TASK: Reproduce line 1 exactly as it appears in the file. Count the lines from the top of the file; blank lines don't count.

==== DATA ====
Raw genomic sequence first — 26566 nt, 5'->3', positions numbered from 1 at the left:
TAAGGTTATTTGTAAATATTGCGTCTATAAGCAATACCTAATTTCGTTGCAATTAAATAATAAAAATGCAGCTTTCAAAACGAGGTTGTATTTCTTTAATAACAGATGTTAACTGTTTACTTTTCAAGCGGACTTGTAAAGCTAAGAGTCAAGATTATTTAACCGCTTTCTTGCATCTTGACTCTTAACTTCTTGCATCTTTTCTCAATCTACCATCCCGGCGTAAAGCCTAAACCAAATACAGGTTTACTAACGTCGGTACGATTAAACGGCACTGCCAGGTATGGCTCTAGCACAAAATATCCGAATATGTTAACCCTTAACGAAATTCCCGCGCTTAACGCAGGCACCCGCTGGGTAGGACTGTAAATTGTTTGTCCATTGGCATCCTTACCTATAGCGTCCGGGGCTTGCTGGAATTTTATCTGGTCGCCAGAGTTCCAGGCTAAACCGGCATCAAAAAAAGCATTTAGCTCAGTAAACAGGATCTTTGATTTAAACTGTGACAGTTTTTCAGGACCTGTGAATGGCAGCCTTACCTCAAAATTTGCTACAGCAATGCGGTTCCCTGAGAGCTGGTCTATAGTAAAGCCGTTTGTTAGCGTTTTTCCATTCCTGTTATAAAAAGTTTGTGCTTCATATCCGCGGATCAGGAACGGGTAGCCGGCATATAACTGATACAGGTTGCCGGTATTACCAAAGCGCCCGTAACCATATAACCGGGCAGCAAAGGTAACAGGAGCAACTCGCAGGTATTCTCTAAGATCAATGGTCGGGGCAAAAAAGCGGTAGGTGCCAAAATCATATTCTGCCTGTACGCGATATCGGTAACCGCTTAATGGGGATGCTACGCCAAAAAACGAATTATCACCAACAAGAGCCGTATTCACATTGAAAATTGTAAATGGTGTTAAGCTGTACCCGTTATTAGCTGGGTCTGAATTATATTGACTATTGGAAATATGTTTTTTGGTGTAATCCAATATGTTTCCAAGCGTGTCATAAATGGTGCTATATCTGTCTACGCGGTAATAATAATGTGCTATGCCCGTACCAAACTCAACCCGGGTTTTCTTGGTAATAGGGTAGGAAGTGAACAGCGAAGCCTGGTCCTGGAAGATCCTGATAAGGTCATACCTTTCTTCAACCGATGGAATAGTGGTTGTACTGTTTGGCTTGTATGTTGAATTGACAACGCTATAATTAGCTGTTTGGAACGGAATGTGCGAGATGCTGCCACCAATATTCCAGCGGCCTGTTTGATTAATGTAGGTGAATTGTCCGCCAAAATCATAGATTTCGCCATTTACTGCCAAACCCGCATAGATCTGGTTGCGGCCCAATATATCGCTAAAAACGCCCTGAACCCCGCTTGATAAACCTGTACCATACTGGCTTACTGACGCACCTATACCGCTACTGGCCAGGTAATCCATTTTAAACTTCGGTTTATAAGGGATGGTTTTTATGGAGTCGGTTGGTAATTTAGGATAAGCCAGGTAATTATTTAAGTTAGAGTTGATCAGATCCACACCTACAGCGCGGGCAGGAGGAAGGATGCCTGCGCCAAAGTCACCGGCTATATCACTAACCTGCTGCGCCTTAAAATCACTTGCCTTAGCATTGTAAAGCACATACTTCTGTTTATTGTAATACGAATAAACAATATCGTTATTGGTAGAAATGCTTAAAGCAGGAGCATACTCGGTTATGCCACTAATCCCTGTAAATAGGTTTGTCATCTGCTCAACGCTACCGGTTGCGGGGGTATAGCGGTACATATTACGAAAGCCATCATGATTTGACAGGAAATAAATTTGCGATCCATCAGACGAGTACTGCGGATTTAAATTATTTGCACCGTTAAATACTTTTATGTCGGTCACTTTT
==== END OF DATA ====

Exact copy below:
Raw genomic sequence first — 26566 nt, 5'->3', positions numbered from 1 at the left: